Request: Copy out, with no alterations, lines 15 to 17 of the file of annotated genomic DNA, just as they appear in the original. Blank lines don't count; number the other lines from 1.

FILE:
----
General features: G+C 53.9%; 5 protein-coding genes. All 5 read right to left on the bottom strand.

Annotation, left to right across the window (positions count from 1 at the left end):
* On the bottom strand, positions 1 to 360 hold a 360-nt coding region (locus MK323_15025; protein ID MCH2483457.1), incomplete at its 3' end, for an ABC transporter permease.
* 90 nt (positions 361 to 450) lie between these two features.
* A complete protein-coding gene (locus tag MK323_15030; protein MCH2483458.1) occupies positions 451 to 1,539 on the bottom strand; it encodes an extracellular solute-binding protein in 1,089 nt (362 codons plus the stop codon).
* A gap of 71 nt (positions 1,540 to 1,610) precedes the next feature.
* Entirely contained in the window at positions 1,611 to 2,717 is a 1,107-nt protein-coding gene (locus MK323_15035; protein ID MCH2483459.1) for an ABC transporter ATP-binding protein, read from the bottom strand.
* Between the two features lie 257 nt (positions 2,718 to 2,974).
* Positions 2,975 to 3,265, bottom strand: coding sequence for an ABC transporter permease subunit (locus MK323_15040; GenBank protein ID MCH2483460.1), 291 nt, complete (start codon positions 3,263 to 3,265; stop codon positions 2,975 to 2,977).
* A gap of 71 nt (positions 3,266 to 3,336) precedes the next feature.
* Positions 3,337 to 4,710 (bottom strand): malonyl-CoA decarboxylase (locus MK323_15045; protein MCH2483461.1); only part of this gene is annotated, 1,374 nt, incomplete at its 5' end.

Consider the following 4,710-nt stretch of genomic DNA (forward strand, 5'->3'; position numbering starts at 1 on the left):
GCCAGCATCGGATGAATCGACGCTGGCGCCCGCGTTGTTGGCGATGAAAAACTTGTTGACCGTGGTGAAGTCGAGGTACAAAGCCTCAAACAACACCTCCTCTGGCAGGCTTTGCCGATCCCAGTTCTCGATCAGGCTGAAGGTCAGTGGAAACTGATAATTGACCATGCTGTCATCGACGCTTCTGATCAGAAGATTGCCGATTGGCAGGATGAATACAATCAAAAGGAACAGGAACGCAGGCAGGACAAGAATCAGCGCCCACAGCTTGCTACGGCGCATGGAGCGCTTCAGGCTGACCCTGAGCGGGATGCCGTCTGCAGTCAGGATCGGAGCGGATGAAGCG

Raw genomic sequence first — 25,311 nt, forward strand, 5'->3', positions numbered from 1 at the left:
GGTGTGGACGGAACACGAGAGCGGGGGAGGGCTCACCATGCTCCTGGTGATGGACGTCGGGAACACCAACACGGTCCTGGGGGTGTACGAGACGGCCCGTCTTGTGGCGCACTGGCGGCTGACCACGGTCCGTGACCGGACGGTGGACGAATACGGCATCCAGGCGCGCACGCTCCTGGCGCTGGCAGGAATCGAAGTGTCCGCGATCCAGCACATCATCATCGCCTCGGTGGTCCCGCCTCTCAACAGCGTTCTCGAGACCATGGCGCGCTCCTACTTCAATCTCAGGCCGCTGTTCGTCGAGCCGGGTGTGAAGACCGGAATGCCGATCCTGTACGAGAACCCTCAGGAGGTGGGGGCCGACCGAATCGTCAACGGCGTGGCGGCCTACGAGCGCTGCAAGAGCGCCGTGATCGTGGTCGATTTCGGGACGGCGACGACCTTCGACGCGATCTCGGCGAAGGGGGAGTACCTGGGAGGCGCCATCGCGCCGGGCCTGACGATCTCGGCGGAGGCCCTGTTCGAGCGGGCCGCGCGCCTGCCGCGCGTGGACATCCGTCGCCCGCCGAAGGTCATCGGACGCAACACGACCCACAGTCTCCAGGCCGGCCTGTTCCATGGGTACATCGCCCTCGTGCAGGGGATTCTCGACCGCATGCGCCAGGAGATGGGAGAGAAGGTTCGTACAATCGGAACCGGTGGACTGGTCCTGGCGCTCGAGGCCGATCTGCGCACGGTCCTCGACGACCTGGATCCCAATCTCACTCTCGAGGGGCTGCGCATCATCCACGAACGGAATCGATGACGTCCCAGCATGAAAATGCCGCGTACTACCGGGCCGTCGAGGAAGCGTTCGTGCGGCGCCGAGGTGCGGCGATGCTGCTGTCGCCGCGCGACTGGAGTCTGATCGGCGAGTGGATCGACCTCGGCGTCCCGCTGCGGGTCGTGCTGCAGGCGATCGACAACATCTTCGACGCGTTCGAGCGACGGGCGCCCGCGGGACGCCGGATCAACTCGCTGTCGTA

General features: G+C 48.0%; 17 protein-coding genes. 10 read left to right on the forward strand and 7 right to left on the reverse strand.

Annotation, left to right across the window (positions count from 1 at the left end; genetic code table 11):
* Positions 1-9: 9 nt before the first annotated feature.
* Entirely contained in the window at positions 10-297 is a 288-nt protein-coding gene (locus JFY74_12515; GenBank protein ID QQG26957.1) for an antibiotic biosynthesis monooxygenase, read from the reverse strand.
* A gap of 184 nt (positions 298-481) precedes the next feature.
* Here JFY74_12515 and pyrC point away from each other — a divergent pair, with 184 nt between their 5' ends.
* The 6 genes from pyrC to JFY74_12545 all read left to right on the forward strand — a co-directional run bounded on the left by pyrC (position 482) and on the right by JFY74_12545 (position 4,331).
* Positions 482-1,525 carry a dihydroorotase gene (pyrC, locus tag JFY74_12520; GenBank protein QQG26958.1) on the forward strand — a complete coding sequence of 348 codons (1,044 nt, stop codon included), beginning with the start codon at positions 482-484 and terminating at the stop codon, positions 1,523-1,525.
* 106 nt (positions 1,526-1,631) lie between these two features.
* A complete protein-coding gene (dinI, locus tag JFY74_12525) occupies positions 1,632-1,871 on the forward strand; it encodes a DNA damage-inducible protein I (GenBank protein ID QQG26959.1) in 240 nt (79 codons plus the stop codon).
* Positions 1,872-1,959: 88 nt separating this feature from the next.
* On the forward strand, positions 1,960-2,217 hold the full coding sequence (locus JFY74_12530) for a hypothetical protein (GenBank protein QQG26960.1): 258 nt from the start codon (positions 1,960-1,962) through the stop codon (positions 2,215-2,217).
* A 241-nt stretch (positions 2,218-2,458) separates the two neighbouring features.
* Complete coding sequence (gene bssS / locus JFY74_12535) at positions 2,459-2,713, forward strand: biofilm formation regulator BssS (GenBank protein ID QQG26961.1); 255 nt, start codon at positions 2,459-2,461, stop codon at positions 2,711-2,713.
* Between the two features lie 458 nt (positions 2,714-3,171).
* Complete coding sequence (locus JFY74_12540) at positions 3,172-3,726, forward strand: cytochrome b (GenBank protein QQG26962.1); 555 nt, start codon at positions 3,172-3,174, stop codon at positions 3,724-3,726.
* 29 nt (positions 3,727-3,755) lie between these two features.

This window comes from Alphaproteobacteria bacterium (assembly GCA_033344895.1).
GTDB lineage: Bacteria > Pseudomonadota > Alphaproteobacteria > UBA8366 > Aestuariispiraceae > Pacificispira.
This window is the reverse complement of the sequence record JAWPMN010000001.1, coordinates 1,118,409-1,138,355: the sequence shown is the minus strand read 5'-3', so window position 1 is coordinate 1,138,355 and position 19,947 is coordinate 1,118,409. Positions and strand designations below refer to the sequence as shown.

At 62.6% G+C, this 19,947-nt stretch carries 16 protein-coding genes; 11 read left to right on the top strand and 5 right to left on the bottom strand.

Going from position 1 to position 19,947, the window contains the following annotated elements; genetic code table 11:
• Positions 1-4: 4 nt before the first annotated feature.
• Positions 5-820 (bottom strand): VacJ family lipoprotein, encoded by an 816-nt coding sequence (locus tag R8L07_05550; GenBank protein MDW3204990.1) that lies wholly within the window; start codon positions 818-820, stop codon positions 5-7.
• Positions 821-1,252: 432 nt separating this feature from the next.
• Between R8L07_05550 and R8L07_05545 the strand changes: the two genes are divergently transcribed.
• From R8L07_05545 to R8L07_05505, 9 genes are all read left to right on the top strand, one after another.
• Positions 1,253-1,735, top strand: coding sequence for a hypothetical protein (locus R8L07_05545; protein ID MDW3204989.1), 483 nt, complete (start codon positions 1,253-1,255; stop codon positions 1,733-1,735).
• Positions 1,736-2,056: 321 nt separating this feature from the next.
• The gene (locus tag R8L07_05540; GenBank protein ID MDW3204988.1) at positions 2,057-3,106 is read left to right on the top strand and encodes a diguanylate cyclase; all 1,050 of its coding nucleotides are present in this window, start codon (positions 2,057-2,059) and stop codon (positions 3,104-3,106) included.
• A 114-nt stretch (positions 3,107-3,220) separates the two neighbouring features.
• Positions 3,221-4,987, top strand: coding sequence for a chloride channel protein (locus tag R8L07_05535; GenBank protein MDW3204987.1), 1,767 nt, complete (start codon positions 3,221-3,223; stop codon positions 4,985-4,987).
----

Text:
GGTGTGGACGGAACACGAGAGCGGGGGAGGGCTCACCATGCTCCTGGTGATGGACGTCGGGAACACCAACACGGTCCTGGGGGTGTACGAGACGGCCCGTCTTGTGGCGCACTGGCGGCTGACCACGGTCCGTGACCGGACGGTGGACGAATACGGCATCCAGGCGCGCACGCTCCTGGCGCTGGCAGGAATCGAAGTGTCCGCGATCCAGCACATCATCATCGCCTCGGTGGTCCCGCCTCTCAACAGCGTTCTCGAGACCATGGCGCGCTCCTACTTCAATCTCAGGCCGCTGTTCGTCGAGCCGGGTGTGAAGACCGGAATGCCGATCCTGTACGAGAACCCTCAGGAGGTGGGGGCCGACCGAATCGTCAACGGCGTGGCGGCCTACGAGCGCTGCAAGAGCGCCGTGATCGTGGTCGATTTCGGGACGGCGACGACCTTCGACGCGATCTCGGCGAAGGGGGAGTACCTGGGAGGCGCCATCGCGCCGGGCCTGACGATCTCGGCGGAGGCCCTGTTCGAGCGGGCCGCGCGCCTGCCGCGCGTGGACATCCGTCGCCCGCCGAAGGTCATCGGACGCAACACGACCCACAGTCTCCAGGCCGGCCTGTTCCATGGGTACATCGCCCTCGTGCAGGGGATTCTCGACCGCATGCGCCAGGAGATGGGAGAGAAGGTTCGTACAATCGGAACCGGTGGACTGGTCCTGGCGCTCGAGGCCGATCTGCGCACGGTCCTCGACGACCTGGATCCCAATCTCACTCTCGAGGGGCTGCGCATCATCCACGAACGGAATCGATGACGTCCCAGCATGAAAATGCCGCGTACTACCGGGCCGTCGAGGAAGCGTTCGTGCGGCGCCGAGGTGCGGCGATGCTGCTGTCGCCGCGCGACTGGAGTCTGATCGGCGAGTGGATCGACCTCGGCGTCCCGCTGCGGGTCGTGCTGCAGGCGATCGACAACATCTTCGACGCGTTCGAGCGACGGGCGCCCGCGGGACGCCGGATCAACTCGCTGTCGTA

General features: G+C 48.0%; 17 protein-coding genes. 10 read left to right on the forward strand and 7 right to left on the reverse strand.

Annotation, left to right across the window (positions count from 1 at the left end; genetic code table 11):